Break Down of the H31 Brake Booster

Article by Maxf
Document history:
# 30 Sept, 2006 - Initial article publication

Break down of the H31 Brake Booster...

While I had the chance, I thought I'd take the old ATE H31 booster apart to see if they are really as "unrebuildable" as everyone says... I'm also aware of those of you who CAN'T "go vacuum" simply because the engine bay is too tight (eg E32 750s, and the E31 850s where the V12 makes things "cosy"), and so would be interested in any prospects of a rebuild process. Here's the exploded view:

Remember. too, that my car has done 160,000 miles, and I'm guessing this is probably the original booster... Original reason for failure: leaking from the brake master cylinder end, eg a failure of the seal in the low-pressure endcap K to the output pushrod G.

Quick thoughts on rebuilding:

a) if your booster was leaking from the pedal shaft, the high pressure seal probably isn't renewable (Beware - some oil present in the felt ring under the rubber cap is normal - mine was "misted" or just oily)

b) check the body for scoring in the bore

c) check the white high pressure seal rings on the servo piston

If any of a, b or c are bad, I'm guessing they're not common to find replacements for...

d) see if you can get a replacement seal for the endcap, K, and some oil-resistant adhesive to seal it in. I've not tried this, but K shouldn't see much more than atmospheric pressure anyway

e) get the other 4 internal o-rings (J, 2 from D, 1 from E) and replace

How to get it apart

To get your booster in this state, you've got to use vice-grips to loosen that little grub-screw on the bottom of the body - it holds the endcap K in against the pressure of return spring H. BE CAREFUL - that's a powerful spring, so use a rag over the end to stop bits flying and don't put your face close!!

As far as rebuilding chances go, the bore in the body A and the pedal shaft coming from the servo piston B are all in great, unscored condition - I guess the special hard-teflon (I **think** it's teflon) seals - the white rings on B, and another in the body - are OK, and helped this. They aren't standard, off-the-shelf parts, and if they were damaged I'd say you would have a hard time replacing them. Here's the bore of the body, for reference:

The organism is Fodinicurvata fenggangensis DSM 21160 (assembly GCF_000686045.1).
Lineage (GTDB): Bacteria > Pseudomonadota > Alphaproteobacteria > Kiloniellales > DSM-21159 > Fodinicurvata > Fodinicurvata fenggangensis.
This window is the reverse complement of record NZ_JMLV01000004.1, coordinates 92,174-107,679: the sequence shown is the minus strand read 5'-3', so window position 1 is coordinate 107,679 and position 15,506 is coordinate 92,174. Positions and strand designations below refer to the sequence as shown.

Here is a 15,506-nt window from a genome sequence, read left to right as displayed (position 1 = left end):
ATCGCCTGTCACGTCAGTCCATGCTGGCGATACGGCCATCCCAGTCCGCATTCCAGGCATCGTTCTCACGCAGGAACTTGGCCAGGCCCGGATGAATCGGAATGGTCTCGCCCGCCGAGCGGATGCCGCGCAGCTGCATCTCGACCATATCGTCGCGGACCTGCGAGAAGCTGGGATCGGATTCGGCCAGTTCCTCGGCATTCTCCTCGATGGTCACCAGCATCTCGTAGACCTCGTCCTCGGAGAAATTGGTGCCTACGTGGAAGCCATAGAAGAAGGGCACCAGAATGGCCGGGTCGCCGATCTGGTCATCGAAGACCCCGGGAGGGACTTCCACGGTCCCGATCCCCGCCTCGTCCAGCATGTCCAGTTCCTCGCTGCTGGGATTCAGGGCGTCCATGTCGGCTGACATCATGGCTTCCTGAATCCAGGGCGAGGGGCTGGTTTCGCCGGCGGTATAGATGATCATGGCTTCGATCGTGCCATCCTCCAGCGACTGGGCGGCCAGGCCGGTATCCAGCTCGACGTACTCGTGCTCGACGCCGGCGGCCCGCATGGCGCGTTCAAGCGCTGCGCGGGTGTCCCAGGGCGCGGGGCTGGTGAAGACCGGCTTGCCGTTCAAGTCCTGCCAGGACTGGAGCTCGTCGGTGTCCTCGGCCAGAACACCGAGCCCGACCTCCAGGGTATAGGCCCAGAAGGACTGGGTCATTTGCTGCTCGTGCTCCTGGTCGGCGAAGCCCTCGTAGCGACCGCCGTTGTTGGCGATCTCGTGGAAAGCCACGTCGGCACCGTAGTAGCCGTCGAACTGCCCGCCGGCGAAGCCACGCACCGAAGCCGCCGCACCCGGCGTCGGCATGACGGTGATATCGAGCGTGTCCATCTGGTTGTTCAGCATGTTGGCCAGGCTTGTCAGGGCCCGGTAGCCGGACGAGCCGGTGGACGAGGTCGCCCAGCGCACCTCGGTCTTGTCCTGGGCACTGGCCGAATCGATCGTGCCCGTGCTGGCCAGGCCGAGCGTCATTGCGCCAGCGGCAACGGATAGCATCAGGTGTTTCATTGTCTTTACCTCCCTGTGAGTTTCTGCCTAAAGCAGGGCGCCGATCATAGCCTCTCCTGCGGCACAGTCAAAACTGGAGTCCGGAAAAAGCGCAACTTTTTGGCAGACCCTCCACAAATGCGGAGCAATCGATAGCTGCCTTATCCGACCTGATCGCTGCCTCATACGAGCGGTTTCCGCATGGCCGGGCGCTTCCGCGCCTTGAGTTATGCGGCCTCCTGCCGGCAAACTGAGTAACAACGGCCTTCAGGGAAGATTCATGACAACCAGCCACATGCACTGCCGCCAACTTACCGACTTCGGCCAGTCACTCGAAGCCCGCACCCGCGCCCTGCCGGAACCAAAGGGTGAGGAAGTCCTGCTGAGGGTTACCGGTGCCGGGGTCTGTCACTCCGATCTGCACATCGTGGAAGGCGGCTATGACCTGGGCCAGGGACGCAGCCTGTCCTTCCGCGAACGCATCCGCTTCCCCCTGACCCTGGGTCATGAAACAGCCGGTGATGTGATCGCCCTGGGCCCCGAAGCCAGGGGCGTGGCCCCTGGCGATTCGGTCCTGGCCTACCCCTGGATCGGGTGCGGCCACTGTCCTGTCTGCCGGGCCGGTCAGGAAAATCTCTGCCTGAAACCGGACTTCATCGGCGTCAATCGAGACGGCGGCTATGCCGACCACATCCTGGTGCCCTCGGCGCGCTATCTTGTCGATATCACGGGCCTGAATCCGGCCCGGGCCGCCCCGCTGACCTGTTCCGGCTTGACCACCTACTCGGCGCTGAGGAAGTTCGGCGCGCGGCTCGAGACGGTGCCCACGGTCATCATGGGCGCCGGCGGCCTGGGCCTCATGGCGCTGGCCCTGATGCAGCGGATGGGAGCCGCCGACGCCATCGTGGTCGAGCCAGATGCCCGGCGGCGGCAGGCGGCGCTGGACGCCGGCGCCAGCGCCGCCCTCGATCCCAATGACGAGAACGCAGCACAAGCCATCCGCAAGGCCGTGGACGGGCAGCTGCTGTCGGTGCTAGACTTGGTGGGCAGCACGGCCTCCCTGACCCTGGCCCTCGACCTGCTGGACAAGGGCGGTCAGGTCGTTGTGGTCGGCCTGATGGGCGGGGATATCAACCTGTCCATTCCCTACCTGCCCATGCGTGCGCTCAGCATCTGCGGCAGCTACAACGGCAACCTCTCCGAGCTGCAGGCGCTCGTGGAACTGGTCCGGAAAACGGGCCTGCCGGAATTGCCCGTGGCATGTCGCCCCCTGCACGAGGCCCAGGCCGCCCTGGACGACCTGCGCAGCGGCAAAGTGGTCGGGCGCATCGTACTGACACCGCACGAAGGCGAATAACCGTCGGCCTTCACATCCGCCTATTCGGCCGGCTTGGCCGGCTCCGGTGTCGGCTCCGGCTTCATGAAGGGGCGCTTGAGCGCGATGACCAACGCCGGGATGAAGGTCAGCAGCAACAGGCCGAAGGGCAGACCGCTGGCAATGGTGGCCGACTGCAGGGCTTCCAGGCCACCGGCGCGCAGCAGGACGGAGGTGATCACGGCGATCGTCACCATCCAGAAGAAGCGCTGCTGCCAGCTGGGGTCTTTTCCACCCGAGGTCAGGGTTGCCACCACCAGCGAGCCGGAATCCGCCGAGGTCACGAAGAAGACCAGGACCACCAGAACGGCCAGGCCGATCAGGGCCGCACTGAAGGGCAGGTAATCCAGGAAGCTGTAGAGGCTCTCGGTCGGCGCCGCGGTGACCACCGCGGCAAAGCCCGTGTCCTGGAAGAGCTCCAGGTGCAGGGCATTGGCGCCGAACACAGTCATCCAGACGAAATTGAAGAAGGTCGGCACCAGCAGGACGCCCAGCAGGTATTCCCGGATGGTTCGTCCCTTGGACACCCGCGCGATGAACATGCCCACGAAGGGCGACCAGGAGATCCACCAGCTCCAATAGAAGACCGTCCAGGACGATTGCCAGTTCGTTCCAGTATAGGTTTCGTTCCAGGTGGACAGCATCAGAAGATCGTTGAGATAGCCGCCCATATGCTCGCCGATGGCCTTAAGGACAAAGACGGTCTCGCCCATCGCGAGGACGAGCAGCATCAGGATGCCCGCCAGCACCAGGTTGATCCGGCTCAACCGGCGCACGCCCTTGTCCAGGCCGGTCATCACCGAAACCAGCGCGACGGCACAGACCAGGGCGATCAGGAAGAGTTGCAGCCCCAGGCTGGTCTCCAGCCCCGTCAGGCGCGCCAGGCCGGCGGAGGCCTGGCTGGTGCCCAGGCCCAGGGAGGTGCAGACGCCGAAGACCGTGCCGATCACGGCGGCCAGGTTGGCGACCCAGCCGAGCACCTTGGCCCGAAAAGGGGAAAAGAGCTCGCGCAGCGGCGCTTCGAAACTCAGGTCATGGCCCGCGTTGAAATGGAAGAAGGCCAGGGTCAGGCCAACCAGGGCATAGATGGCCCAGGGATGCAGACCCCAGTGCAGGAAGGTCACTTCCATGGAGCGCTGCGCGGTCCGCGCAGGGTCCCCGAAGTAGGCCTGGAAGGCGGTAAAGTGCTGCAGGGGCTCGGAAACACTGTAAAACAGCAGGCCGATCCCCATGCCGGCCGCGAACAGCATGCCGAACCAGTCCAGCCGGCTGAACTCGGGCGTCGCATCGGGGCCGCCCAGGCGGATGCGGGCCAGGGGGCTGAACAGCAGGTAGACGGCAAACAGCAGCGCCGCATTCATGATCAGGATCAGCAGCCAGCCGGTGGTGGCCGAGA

Not bad, eh?

The main culprit for rebuilding would be the endcap K - here's some close-ups, the seal seems to be a normal kind of seal, but possibly glued into the plastic endcap itself:

Remember too that the seal for the outer edge of the endcap (to the bore) is via o-ring J which is compressed between the step on the endcap inside end and the spring-seat washer I.

All the other items do have varying seals, but all of the common o-ring types - since we're using common ATF I don't think they're any special material, probably just normal neoprene. The control piston D has 2 on it; it's usually stuck inside the servo piston B, with the pushrod seat E stuck into its end (E has one o-ring on that "stuck" end). Wiggle the end of the piston, and spring C will push the lot out.

Here's these parts in close-up:

And here's where the fit into:

Still thinking on the rebuilding side, here's the details of the high-pressure end of the servo piston: I think this end is not dismantleable, it seems to be "staked" (eg edges stamped over) together.

If you would like to add any comments, remarks and/or corrections to this procedure, feel free to email Mike Oswald and we'll put it on our site. Share your experiences with us so others may benefit from it.